Kant and the Problem of Limitation. Philosophical Profiles and Constitutional Implications
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The concept of limitation is central to philosophical debate, and also plays an important role in moral and legal language. Article 1 of the Italian constitution, for example, provides that «Sovereignty belongs to the people and is exercised by the people in the forms and within the limits of the constitution». One might ask what relationship the term ‘limits’ designates between the constitution and the exercise of sovereignty, and how these limits can be drawn. It is easy to see that the answer to these questions have important political and institutional implications and condition the way we conceive of a democratic-constitutional legal system. This article reconstructs Kant’s conception of limitation from the perspective of contemporary philosophy of language and mind. In particular, the article shows that the category of limitation, and the type of judgements it relies on (infinite judgements), has semantic, pragmatic and cognitive relevance in Kantian philosophy, and also identifies how philosophical knowledge proceeds. Furthermore, Kant’s conception of limitation is used in the article to evaluate the way in which constitutional review is conceived by the two constitutional doctrines that contend the field in current legal debate: the doctrine of the “constitution by rulesµ and that of the “constitution by principlesµ. In the light of Kant’s understanding of limitation, nether of them is convincing and a novel understanding of constitutional review is needed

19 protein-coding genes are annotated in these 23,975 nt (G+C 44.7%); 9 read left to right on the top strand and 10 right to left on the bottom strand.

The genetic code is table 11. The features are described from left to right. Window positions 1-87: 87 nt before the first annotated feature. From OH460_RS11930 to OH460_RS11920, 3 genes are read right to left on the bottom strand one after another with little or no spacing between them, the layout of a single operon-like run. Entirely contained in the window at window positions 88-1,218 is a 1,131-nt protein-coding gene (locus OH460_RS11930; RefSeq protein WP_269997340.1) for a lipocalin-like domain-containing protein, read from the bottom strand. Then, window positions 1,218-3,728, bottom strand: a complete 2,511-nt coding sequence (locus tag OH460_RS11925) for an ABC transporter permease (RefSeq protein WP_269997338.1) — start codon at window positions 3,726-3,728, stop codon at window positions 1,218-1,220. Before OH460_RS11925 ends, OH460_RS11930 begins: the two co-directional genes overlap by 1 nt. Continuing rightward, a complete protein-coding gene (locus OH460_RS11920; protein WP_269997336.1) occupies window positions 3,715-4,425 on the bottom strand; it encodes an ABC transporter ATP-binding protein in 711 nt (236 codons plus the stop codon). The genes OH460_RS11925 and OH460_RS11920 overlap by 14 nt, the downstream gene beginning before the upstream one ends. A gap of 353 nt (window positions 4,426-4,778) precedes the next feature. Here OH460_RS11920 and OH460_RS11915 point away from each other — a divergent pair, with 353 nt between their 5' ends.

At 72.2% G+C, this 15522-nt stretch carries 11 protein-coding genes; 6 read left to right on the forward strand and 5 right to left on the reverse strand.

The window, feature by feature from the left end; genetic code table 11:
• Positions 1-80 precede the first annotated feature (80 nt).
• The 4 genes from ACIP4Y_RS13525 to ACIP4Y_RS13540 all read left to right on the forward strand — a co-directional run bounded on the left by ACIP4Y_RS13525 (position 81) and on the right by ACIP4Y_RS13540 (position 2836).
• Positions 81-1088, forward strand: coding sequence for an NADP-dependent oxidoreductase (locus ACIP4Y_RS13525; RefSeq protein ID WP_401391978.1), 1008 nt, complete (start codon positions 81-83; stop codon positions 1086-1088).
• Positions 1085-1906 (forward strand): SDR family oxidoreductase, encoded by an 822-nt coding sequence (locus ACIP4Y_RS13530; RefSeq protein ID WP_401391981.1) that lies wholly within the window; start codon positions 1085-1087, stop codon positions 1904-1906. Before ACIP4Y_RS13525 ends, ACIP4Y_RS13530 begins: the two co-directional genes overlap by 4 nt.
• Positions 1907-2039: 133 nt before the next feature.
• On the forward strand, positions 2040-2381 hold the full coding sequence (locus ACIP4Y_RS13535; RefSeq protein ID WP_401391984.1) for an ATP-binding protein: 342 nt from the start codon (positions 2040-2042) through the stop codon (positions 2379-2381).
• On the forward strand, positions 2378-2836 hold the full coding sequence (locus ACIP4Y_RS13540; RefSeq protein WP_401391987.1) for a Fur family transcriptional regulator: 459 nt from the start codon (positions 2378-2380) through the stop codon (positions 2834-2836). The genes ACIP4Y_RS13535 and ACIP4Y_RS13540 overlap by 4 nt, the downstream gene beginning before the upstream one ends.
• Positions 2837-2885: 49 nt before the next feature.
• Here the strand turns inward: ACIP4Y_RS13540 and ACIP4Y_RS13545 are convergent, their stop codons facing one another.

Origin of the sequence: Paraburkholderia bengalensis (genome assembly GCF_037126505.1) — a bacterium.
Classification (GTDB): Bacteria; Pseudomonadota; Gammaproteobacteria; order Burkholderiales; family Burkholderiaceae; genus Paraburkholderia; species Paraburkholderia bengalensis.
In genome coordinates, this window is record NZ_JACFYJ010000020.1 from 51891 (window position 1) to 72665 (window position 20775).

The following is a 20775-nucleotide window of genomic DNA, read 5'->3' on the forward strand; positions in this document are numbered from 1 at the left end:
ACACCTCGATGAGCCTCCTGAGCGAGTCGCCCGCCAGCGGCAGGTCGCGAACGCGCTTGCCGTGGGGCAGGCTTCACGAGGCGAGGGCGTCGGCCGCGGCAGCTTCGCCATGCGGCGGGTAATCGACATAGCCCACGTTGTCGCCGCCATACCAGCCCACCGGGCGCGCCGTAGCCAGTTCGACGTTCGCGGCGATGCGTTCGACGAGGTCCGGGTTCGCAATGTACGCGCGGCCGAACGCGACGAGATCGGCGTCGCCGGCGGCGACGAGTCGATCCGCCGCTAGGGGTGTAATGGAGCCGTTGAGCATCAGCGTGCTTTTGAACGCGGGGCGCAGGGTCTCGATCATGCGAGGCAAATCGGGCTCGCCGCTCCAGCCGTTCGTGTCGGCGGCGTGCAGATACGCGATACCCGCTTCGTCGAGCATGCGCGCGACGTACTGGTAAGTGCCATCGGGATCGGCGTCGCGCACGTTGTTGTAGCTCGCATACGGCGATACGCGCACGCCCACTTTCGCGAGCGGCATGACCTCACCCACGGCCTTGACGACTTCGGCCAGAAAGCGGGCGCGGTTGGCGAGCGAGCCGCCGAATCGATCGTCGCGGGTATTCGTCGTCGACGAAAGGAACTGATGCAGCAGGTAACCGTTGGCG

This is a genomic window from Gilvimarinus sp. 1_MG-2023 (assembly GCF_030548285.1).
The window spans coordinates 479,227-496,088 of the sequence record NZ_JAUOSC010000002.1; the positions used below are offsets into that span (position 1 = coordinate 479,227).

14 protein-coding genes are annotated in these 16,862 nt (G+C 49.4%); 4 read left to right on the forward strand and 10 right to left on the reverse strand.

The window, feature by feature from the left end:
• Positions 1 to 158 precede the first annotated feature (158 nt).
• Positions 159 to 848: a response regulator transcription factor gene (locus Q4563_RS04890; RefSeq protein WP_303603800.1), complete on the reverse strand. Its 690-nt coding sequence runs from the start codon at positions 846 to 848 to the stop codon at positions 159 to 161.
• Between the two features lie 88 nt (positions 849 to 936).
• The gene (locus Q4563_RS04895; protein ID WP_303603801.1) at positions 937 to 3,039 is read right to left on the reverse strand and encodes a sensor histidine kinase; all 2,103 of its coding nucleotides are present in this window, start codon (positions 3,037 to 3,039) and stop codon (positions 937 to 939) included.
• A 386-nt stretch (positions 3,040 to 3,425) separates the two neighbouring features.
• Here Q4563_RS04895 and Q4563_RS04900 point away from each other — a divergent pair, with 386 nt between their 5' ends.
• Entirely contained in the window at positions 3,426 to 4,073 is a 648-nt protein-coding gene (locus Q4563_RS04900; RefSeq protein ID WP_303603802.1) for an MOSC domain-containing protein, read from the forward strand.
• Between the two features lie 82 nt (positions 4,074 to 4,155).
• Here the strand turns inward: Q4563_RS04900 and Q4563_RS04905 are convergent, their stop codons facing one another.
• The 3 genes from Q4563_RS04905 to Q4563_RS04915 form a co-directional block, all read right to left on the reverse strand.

- Kantian Logic
- Philosophy of Language
- Constitutional Law
- Judicial Review